Remembering Norman Carol

Norman Carol, the legendary American violinist and concertmaster of the Philadelphia Orchestra from 1966 to 1994, passed away on April 28 in Wynnewood, Pennsylvania. He was 95.

Born in Philadelphia to Russian immigrant parents, Carol began playing the violin at age six, and performed his first concert at nine. Following initial studies with Sascha Jacobinoff, he entered the Curtis Institute of Music at 13, where he was a student of Efrem Zimbalist. Serge Koussevitzky heard the 17-year-old Carol perform Édouard Lalo’s Symphonie Espagnole with the Tanglewood Orchestra, and invited him to join the first violin section of the Boston Symphony. Carol’s New York debut came in 1949 at Town Hall. While serving in the military during the Korean War, Carol performed in the 6th Army Band alongside such musicians as Chet Baker, André Previn, and Arthur Fiedler. In the 1950s, he served as concertmaster of the New Orleans Symphony, and the Minneapolis Symphony,

During his 29 year tenure as concertmaster of the Philadelphia Orchestra, Norman Carol performed under music directors Eugene Ormandy, Riccardo Muti, and Wolfgang Sawallisch. According to a statement released by the Philadelphia Orchestra,

He soloed with the Orchestra nearly every season, performing everything from Bach, Vivaldi, Mozart, Beethoven, Brahms, and Bruch to Nielsen, Harrison, Britten, Bernstein, Jarrett, and Skrowaczewski (a concerto commissioned for, and dedicated to, him), among many others. Norman’s passing is the end of an era in our history.

Paul Arnold, a 36-year veteran of the Orchestra’s violin section, adds,

It was easy to be impressed with the ‘macro’ Norman Carol … he was dashing, comfortable, even swashbuckling as a leader. His playing was bold, expressive, and hall-filling. He brought with him a treasure trove of life experiences in music that added both authenticity and bottomless resource to his leading and his persona. … He soloed with brilliance, aplomb, and enormous variety of repertoire … he went on to personally embody the ‘Philadelphia Sound’ as our orchestra’s leader. But, in so many ways, it was the ‘micro’ aspects of Norman’s personality as both a human being and leader that made his legacy so indelibly imprinted in the minds of those of us who were so lucky to work with him. He was a great concertmaster because he was a great leader of people, a great diplomat, a direct and unrelenting defender of tradition and reason. … I will always miss Norman’s impact on my life in the Orchestra, and his unique and character-filled way of defining our traditions. But I will also miss all the wonderful details that glow like a comet trail from just being around a great legend … and a really great guy.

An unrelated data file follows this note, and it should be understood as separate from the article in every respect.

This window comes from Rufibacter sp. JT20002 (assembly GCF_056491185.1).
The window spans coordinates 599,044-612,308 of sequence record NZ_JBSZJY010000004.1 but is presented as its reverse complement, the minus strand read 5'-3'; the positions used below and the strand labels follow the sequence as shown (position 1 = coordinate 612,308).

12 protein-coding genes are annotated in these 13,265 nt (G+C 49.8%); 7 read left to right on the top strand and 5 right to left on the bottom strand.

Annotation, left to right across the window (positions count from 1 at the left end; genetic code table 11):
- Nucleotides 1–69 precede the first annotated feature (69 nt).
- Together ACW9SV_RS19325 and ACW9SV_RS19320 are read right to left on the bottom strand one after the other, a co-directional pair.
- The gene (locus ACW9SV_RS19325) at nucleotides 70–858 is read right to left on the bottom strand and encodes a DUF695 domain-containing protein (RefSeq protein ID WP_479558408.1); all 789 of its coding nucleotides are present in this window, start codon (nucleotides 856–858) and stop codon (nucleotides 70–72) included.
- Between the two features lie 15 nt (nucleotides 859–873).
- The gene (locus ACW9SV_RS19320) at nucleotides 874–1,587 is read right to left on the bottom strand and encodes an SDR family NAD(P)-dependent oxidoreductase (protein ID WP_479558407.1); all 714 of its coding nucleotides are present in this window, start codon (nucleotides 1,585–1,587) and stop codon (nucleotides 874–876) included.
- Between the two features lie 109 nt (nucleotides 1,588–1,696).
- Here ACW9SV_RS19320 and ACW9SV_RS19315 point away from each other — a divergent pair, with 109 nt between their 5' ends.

Kreisler: Liebesleid

Norman Carol’s glowing, bel canto approach to sound can be heard in this recording of Fritz Kreisler’s Liebesleid (“Love’s Sorrow”) with pianist, Julius Levine:




Telemann Concerto for Violin, Trumpet, and Strings

This concert performance, recorded on June 10, 1968, features Carol and principal trumpeter Gilbert Johnson with Eugene Ormandy and the Philadelphia Orchestra:




Nielsen: Concerto for Violin and Orchestra, Op. 33

In this concert broadcast, Carol delivers a fiery, virtuosic performance of Nielsen’s Violin Concerto. Hungarian conductor István Kertész leads the Philadelphia Orchestra:




Vaughan Williams: Fantasia on a Theme by Thomas Tallis

The distinctive, richly opulent Philadelphia string sound, cultivated by Leopold Stokowski and continued by Ormandy, is evident in this recording of Ralph Vaughan Williams’ Fantasia on a Theme by Thomas Tallis. The performance features solos by Carol, along with violist Joseph De Pasquale and cellist Samuel Mayes: